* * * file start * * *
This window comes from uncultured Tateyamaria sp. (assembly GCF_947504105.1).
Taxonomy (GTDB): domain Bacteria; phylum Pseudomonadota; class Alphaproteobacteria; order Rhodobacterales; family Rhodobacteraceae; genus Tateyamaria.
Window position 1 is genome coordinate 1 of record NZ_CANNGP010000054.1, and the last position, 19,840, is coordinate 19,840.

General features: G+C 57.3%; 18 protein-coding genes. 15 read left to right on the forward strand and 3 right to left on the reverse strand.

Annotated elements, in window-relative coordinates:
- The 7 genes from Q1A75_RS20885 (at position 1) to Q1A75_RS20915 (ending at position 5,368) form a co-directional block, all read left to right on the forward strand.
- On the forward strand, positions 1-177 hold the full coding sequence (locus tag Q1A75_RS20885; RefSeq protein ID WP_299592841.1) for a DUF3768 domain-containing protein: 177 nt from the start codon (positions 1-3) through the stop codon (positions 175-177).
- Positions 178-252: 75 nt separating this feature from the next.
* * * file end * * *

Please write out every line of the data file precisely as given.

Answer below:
This window comes from uncultured Tateyamaria sp. (assembly GCF_947504105.1).
Taxonomy (GTDB): domain Bacteria; phylum Pseudomonadota; class Alphaproteobacteria; order Rhodobacterales; family Rhodobacteraceae; genus Tateyamaria.
Window position 1 is genome coordinate 1 of record NZ_CANNGP010000054.1, and the last position, 19,840, is coordinate 19,840.

General features: G+C 57.3%; 18 protein-coding genes. 15 read left to right on the forward strand and 3 right to left on the reverse strand.

Annotated elements, in window-relative coordinates:
- The 7 genes from Q1A75_RS20885 (at position 1) to Q1A75_RS20915 (ending at position 5,368) form a co-directional block, all read left to right on the forward strand.
- On the forward strand, positions 1-177 hold the full coding sequence (locus tag Q1A75_RS20885; RefSeq protein ID WP_299592841.1) for a DUF3768 domain-containing protein: 177 nt from the start codon (positions 1-3) through the stop codon (positions 175-177).
- Positions 178-252: 75 nt separating this feature from the next.